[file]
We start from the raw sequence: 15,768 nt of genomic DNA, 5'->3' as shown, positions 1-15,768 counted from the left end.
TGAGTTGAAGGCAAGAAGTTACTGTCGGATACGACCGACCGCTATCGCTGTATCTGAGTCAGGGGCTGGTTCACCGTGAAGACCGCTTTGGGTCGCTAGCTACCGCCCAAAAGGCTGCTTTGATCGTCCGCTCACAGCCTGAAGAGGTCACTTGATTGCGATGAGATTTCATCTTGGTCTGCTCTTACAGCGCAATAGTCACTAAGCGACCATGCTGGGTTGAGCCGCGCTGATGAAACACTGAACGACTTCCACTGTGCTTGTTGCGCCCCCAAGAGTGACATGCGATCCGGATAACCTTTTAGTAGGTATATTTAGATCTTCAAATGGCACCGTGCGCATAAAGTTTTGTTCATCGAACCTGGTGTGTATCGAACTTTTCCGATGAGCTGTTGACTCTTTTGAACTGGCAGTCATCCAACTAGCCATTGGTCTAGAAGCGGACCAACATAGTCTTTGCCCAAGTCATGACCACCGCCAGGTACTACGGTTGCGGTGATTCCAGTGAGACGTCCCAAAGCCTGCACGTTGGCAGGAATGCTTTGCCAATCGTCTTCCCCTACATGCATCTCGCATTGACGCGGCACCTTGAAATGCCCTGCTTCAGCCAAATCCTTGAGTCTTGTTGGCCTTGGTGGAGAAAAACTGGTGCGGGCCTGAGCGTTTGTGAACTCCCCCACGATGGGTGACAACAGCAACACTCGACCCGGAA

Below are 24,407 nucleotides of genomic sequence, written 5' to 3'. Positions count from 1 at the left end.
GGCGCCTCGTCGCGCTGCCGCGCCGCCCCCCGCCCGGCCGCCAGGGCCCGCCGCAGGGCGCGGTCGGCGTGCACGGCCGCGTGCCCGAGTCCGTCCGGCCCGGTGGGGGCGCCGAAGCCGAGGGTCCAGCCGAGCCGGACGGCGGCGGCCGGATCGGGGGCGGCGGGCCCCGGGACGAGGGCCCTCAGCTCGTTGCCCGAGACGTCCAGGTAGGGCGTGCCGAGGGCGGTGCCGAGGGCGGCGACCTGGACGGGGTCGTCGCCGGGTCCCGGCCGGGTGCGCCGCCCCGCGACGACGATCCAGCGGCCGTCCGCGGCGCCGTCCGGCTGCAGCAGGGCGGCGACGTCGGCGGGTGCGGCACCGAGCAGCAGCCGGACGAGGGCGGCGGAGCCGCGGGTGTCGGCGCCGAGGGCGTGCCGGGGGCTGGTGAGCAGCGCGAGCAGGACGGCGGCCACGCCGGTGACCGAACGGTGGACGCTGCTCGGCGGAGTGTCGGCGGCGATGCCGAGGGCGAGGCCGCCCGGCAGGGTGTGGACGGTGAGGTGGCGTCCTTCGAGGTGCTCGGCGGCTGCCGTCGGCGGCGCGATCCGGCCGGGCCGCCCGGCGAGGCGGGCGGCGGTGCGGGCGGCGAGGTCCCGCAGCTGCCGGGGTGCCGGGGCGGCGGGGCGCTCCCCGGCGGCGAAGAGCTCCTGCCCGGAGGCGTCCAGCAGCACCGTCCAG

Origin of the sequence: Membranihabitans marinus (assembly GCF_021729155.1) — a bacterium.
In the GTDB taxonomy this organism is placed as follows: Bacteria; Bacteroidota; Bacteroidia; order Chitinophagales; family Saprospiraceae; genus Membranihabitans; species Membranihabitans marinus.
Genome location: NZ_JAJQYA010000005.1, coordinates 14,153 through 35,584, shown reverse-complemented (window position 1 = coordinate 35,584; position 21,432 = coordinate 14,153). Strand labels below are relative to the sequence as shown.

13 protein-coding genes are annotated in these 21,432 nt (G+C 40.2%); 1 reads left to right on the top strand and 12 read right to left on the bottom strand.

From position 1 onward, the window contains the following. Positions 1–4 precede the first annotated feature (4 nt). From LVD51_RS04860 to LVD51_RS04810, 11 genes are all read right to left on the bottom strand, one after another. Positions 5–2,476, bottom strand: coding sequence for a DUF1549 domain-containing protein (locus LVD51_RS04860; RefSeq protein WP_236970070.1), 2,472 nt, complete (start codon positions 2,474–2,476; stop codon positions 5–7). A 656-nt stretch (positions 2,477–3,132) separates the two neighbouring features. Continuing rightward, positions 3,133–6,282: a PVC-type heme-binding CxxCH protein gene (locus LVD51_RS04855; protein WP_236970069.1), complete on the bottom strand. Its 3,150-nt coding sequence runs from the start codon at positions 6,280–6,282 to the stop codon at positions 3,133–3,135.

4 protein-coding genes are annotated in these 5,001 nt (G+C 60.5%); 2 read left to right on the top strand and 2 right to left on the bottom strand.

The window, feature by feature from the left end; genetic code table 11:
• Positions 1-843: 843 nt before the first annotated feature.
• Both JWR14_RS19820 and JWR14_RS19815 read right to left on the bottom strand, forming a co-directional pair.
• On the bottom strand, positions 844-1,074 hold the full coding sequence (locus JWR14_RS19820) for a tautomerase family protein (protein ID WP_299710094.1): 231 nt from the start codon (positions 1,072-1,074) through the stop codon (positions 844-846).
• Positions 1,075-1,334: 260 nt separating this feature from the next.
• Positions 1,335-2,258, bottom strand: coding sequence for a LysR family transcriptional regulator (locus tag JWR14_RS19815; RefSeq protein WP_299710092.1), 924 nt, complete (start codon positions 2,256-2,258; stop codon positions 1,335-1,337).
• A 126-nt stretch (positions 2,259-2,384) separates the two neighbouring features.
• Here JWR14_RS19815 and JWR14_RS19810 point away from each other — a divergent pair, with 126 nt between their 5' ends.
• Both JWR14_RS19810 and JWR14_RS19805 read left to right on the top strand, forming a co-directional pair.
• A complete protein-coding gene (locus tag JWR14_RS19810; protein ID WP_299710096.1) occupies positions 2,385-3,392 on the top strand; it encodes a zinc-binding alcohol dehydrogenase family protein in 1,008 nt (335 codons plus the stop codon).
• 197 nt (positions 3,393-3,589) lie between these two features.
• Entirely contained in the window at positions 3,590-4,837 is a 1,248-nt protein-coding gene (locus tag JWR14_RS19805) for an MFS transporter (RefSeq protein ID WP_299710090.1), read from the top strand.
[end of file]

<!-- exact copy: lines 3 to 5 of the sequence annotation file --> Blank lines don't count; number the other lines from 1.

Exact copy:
Below are 24,407 nucleotides of genomic sequence, written 5' to 3'. Positions count from 1 at the left end.
GGCGCCTCGTCGCGCTGCCGCGCCGCCCCCCGCCCGGCCGCCAGGGCCCGCCGCAGGGCGCGGTCGGCGTGCACGGCCGCGTGCCCGAGTCCGTCCGGCCCGGTGGGGGCGCCGAAGCCGAGGGTCCAGCCGAGCCGGACGGCGGCGGCCGGATCGGGGGCGGCGGGCCCCGGGACGAGGGCCCTCAGCTCGTTGCCCGAGACGTCCAGGTAGGGCGTGCCGAGGGCGGTGCCGAGGGCGGCGACCTGGACGGGGTCGTCGCCGGGTCCCGGCCGGGTGCGCCGCCCCGCGACGACGATCCAGCGGCCGTCCGCGGCGCCGTCCGGCTGCAGCAGGGCGGCGACGTCGGCGGGTGCGGCACCGAGCAGCAGCCGGACGAGGGCGGCGGAGCCGCGGGTGTCGGCGCCGAGGGCGTGCCGGGGGCTGGTGAGCAGCGCGAGCAGGACGGCGGCCACGCCGGTGACCGAACGGTGGACGCTGCTCGGCGGAGTGTCGGCGGCGATGCCGAGGGCGAGGCCGCCCGGCAGGGTGTGGACGGTGAGGTGGCGTCCTTCGAGGTGCTCGGCGGCTGCCGTCGGCGGCGCGATCCGGCCGGGCCGCCCGGCGAGGCGGGCGGCGGTGCGGGCGGCGAGGTCCCGCAGCTGCCGGGGTGCCGGGGCGGCGGGGCGCTCCCCGGCGGCGAAGAGCTCCTGCCCGGAGGCGTCCAGCAGCACCGTCCAG

Origin of the sequence: Membranihabitans marinus (assembly GCF_021729155.1) — a bacterium.